Most highly rated live-work-play neighborhoods experienced strong retail rent growth in recent years as well. For example, Nashville, Tennessee’s downtown and West End neighborhoods, which each had an LWP investment score of 70, led the way with 15.9% and 15.1% cumulative retail rent growth since the pandemic, followed closely by West Raleigh in North Carolina, with a score of 75, and Northwest Las Vegas, with a score of 80.

    The Nashville districts benefit from strong migration trends and high percentages of young professionals in the local population, along with a robust pipeline of high-end apartment construction. West Raleigh’s retail rent growth is fueled by 6.1% cumulative demand growth since the first quarter of 2020, resulting in its current 98.7% occupancy level. Tivoli Village, a large mixed-use development in Northwest Las Vegas, is currently under contract as the region’s highest-value mixed-use deal since 2017. The asset is selling at a significant premium to other properties in the area, signaling investor confidence in live-work-play opportunities in dynamic neighborhoods.

    Although rent growth has not quite caught up with demand in Boston’s Midtown neighborhood, which had an LWP investment score of 77, the node’s retail leasing velocity since 2020 is more than 10 times its historical average, indicating the area may become a prime target for investors in the near future.

    Conversely, neighborhoods with lower LWP investment scores such as San Francisco's Financial District (18) and Santa Monica in the Los Angeles area (56) have struggled since the pandemic. These nodes experienced an outsize impact from COVID closures and remote working, resulting in significant declines in retail rents and leasing volume. Retail demand losses in other dense urban areas such as the Grand Central Station area and the World Trade Center in New York, which posted LWP investment scores of 22 and 25, respectively, continue to face headwinds to growth in their respective retail sectors, along with various other urban central business districts with scores below 50.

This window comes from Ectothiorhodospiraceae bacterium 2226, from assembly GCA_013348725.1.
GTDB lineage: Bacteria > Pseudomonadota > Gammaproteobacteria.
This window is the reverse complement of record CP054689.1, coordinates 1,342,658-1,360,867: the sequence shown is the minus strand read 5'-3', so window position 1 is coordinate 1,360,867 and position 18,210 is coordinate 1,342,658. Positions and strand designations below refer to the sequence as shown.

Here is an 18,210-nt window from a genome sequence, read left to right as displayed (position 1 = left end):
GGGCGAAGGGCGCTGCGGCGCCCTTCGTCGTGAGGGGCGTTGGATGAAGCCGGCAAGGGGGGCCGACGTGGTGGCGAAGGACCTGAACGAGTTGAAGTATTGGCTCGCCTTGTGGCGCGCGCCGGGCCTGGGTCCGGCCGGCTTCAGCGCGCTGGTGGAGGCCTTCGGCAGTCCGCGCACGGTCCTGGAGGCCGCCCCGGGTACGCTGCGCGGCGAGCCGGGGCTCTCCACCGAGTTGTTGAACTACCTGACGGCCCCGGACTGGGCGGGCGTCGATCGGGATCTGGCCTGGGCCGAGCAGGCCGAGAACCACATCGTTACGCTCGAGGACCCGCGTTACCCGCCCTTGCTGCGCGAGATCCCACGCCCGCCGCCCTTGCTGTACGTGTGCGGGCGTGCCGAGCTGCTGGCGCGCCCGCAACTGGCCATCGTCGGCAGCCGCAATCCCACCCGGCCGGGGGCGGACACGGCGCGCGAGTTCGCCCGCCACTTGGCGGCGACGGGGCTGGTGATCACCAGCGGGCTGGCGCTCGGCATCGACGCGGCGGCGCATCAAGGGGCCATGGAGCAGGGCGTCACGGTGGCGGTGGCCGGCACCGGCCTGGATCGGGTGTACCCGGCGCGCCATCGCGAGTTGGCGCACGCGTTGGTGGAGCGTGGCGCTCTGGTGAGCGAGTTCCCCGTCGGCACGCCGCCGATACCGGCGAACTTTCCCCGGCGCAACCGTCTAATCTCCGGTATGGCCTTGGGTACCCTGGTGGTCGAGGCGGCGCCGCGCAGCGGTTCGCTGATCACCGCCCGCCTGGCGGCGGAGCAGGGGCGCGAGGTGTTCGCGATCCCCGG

Urban retail and office nodes have been struggling through the challenges brought about by the COVID pandemic, and many have lower property valuations as a result, but live-work-play neighborhoods that were an investor darling before the pandemic have the chance to reinvent themselves to accommodate recent consumer trends and present a new opportunity to investors, particularly as companies continue to determine long-term remote-working policies.

    Within urban and prime urban areas most affected by this trend, retail property investors should look to neighborhoods that are better situated to maintain foot traffic levels throughout the workweek and on weekends. Walkable, dynamic, live-work-play neighborhoods with the right set of characteristics can offer retail investors favorable returns as shopping and working trends continue to evolve.

    Peter Ferramosca is a commercial real estate consultant with CoStar Advisory Services.

    Source: www.CoStar.com